Jay waited outside the doctors office, nervous of what could be going on inside. His wife was getting her gall bladder removed, a normally simple procedure made all the more difficult by her anemia. He knew the surgeons were skilled, he paid for the best after all, but he couldn't help but shiver at the thought of something going wrong.

The waiting room was clean, with the stale smell of chemical cleaner. Dated magazines sat next to wooden chairs on squat side tables, while a muted television played Fox news.Jay took a few moments to read the tag line of what the talking head was discussing before looking to the sole point of interest in the room.

The window was set behind a counter, and would slide back and forth to reveal a pudgy Hispanic nurse who would speak to the few people that approached her. The last time he saw her was over an hour ago when she slid the window open to tell him his wife had just been put under. He hadn't been given a chance to respond, sadly, as she'd sealed herself back in her cave just as quickly as she'd emerged.

Standing up, Jay stretched. Not a short man by any means, the squat chairs were really making his lower back ache. Deciding to walk around to clear his head, he strolled around the corner towards the cafeteria. He'd passed it by without a thought earlier, but thought he could use a snack right about now.

Following the sign, he stepped up to an elevator and pressed the call button. The dingy metal doors slid open, revealing a stained car. The floor was covered in old carpeting, worn thin from years of traffic, and grease stains were smeared on the walls near the buttons. Stepping inside, Jay pressed the button for the first floor and waited for the doors to close.

Just as the rolling doors began to move, an older man in a patients smock breezed in. He made it just in time, the doors sealing behind him.

Jay looked over at the man, who chose to stare straight ahead of him at the doors. He was bald, with sagging wrinkles and veiny arms. Jay looked down at his feet and fought back a wince.

They were bare, with long yellowed toenails and a strange thin ring on his big toe.

"So," Jay said, waiting for the elevator to move. "What're you in for?"

The man didn't respond, merely shifting in place when the elevator chugged to life. He wobbled slightly, almost like a drunk who had mistaken the height of the curb he was walking down from. Jay studied him, curious.

"You alright?" Jay asked, reaching up to grab the man by the shoulder.

His hand encountered something wet, and cold. Gripping the smock, his eyes widened in horror as the paper-thin material stained a deep crimson. The fluid seeped through the gown and stuck to his hand, thin strands sliding off Jay as he whipped his hand away.

The man turned his head, and Jay nearly screamed when he met the man's eyes.

They were dirty gray, foggy like a chilly December morning down by the pier. His teeth, crooked and yellow, were revealed as the man's lips slid into a tight smile.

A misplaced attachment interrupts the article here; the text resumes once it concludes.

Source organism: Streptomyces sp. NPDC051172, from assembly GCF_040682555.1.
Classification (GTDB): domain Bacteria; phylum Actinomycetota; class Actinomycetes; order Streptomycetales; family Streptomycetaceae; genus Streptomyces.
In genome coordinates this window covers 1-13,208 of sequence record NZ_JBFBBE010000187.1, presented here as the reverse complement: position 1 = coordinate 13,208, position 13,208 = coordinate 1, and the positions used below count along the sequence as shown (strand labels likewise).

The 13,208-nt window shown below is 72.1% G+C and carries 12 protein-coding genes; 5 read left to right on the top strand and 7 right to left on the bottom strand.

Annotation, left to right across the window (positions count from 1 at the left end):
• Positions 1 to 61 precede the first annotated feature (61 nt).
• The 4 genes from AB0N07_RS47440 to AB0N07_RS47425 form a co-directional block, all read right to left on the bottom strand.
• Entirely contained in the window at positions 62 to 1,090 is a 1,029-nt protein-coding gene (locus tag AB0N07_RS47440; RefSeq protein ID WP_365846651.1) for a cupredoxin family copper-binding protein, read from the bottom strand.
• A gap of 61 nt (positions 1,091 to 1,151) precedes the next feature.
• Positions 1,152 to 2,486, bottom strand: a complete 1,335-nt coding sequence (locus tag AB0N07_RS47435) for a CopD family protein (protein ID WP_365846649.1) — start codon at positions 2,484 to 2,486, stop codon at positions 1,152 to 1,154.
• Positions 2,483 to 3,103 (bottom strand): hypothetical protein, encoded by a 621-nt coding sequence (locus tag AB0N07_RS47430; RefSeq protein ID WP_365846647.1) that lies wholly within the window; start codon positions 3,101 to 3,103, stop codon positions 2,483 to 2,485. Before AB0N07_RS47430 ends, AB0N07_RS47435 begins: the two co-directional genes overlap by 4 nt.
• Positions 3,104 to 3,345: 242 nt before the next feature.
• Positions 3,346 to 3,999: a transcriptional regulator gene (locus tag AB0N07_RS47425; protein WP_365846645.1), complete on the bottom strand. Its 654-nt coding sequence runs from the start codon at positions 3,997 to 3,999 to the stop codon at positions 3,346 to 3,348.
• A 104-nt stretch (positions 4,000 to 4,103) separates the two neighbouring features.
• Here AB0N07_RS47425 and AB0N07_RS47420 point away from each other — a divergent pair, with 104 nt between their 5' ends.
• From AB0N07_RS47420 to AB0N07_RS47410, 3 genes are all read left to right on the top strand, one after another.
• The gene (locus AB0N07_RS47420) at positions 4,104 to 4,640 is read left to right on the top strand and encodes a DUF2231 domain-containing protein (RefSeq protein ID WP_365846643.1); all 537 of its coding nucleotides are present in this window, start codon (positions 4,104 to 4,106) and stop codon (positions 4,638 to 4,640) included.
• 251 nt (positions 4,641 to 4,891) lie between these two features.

"John?" The man rasped, his voice thin and weak. "John, is that you?"

Jay backed up, his wet hand leaving a bloody smear on the wall. The old man rushed forward, faster than the eye could follow. He grabbed at Jay's throat and leaned in close, his breath foul with rot.

"Where were you John?" The man asked, sobbing. His gray eyes crinkled to produce thick, bloody droplets that ran don his lined face. "I was so alone, for so long!"

"Get off of me!" Jay bellowed, pushing against the old man's shoulders. The one bony shoulder squelched under his grip, thick clotted blood sluicing through the hospital gown.

"I miss you John," the old man weeped, leaning in close. His chapped lips issued a cold, foul breath on Jay's face. The old man puckered, before brushing his lips dangerously close over Jay's cheek. "Just one kiss, please. That's all I ask!"

Jay screamed, thrashing about to fight off the old man's advances. He fell to the ground as the elevator doors opened, between two nurses. They screamed in unison, shocking Jay enough for him to open his eyes.

The old man was gone.

Looking around, he spied the elevator. It wasn't like it'd been before. It was clean, pristine in fact. Pushing up to his feet, he apologized to the nurses.

"I'm so sorry," he said. "I... something scared me, that's all. Must have been a dream."

"We understand," one of the nurses said, though she looked as if she did anything but.

Jay slicked back his hair and gave them a reassuring smile. "I'll just be going now, so sorry."

He made a move to dash off, but a hand grabbed at his shoulder. Shivering, he looked back.

The shortest nurse had reached up to stop him. "You might need this."

She held up his wallet.

"Oh! Thank you!" He said, taking it. "I must've dropped it when I fell."

"Don't worry, it can happen to the... wait, what's that?" She asked, looking at a tag hanging from the billfold.

Jay opened his wallet, eyes widening when he saw a familiar ring resting between the leather folds. It was a dirty cloth string leading to a tag. It bore a name, and a date.

"James Watt, nineteen ninety-three?" The nurse read. She turned and looked at her colleague. "Is this...?"

"Yeah," the woman sighed. "Sir, let us take that for you."

"What is it?" Jay asked, handing it over.

His blood ran cold at her answer. "A corpse tag. It's how we keep track of who dies here."


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